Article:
Recommended reading material

There have been several posts now about KDE 5 for Slackware-current. All of them contain useful information, tips and gotchas that I do not want to repeat here, but if you want to read them, here they are: http://alien.slackbook.org/blog/tag/kde5/

A note on Frameworks

The KDE Frameworks are extensions on top of Qt 5.x and their usability is not limited to the KDE Software Collection. There are other projects such as LXQT which rely (in part) on the KDE Frameworks, and if you are looking for a proper Frameworks repository which is compatible with Slackware package managers such as slackpkg+, then you can use these URL’s to assure yourself of the latest Frameworks packages for Slackware-current (indeed, this is a sub-tree of my KDE 5 “testing” repository):

Where to get the new packages for Plasma 5

Download locations are listed below (you will find the sources in ./source/5/ and packages in /current/5/ subdirectories). If you are interested in the development of KDE 5 for Slackware, you can peek at my git repository too.

Using a mirror is preferred because you get more bandwidth from a mirror and it’s friendlier to the owners of the master server!

Have fun! Eric

Slackware Live Edition Beta 8

blueSW-64pxYesterday I uploaded new ISO images for the Slackware Live Edition. They are based on the liveslak scripts version 0.8.0 (beta 8). This version of Slackware Live Edition is using Slackware64-current dated “Fri Apr 15 20:37:37 UTC 2016” as the base. Indeed, that is Slackware 14.2 Release Candidate 2, we are getting nearer a stable release.

For background info on my project “Slackware Live Edition” please read the previous articles.

I created an ISO for the following Live OS variants:

  • SLACKWARE (full Slackware, no 3rd party software)
  • XFCE (trimmed-down but quite functional version of Slackware, fits on a CDROM media)
  • PLASMA5 (full Slackware minus KDE4, and then extended with Plasma 5 and packages from the AlienBOB repository such as calibre, chromium, ffmpeg, libreoffice, openjdk, p7zip, qbittorrent, veracrypt, vlc)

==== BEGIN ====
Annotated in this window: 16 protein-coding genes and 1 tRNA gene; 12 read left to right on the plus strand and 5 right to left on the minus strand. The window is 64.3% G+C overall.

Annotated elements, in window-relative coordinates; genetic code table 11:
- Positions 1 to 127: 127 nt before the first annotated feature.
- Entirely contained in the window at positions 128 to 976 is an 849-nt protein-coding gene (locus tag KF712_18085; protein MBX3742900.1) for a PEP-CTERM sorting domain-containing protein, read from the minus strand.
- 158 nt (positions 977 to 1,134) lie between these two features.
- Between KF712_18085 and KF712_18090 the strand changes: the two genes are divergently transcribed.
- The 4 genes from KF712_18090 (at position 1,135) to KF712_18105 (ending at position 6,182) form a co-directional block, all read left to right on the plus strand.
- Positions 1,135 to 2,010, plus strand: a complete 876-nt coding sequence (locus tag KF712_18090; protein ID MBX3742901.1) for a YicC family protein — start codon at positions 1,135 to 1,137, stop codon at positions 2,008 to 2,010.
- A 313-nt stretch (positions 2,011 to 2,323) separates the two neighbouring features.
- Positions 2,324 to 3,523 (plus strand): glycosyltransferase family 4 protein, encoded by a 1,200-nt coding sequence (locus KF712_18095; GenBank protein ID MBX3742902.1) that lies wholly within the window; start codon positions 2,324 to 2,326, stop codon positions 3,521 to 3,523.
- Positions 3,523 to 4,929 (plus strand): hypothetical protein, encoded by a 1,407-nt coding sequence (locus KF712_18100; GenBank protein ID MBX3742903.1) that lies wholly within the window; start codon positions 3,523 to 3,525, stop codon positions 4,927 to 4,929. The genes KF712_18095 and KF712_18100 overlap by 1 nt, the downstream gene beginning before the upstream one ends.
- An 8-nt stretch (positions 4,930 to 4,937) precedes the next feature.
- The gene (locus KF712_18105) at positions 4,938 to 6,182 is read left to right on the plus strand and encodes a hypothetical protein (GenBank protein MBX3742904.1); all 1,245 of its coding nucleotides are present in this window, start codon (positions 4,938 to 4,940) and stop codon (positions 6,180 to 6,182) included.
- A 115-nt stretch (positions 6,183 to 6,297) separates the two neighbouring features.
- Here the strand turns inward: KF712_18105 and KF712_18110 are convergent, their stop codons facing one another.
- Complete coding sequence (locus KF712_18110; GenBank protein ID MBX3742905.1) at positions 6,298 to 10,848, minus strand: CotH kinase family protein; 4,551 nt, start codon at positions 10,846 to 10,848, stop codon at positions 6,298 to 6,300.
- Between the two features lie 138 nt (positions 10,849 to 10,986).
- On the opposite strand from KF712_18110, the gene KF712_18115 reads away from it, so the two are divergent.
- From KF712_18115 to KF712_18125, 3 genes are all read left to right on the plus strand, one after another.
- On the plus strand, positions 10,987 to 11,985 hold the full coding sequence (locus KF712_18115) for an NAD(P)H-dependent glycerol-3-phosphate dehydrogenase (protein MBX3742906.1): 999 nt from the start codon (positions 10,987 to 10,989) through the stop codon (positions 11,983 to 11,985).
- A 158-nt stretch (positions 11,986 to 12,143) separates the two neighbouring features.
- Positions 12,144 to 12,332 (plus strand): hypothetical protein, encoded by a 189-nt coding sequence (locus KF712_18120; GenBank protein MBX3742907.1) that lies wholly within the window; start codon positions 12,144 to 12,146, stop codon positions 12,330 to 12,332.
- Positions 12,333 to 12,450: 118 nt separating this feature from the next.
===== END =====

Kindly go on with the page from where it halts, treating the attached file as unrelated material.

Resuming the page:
• MATE (full Slackware minus KDE4, and then extended with the Mate Desktop Environment)

What’s new in 0.8.0?

The ISO images I mentioned above are all 64bit. This time, to humor the complainer on LQ who felt insulted because I was neglecting 32bit Slackware users, I have added a 32bit version of the SLACKWARE variant too.

New functionality of the Live OS:

  • Two new boot parameters “nfsroot” and “nic” add support for network booting the Live OS (PXE client).
    The Live filesystem will be assembled from squashfs modules located on a NFS export. A network-booted Live OS will have no persistence due to a limitation still present in the overlayfs (no writable filesystem layer on NFS). See the documentation on how to use this new network-boot feature.
    A future version of liveslak will allow you to run Slackware Live Edition as a PXE server as well as a PXE client. You can bring a single USB stick to a LAN party and in a few minutes’ time, all computers (connected through cables and switches) will be running your Slackware Live Edition…
  • The “setup2hd” hard disk installer was largely re-written to address a ‘logical error’ in determining what needed to be installed. This time, the script will really and properly install the full OS minus the Live modifications to your hard drive.
  • More customization options were added to liveslak, for those who develop their own variant of Slackware Live. This includes a “post-installation hook” in the “setup2hd” script which allows you to write a custom post-installation script that does things I do not want to add to the setup2hd script itself.
    The purpose of these customizations is that you do not have to edit the liveslak scripts themselves which makes it easier to maintain your custom product as I keep developing liveslak.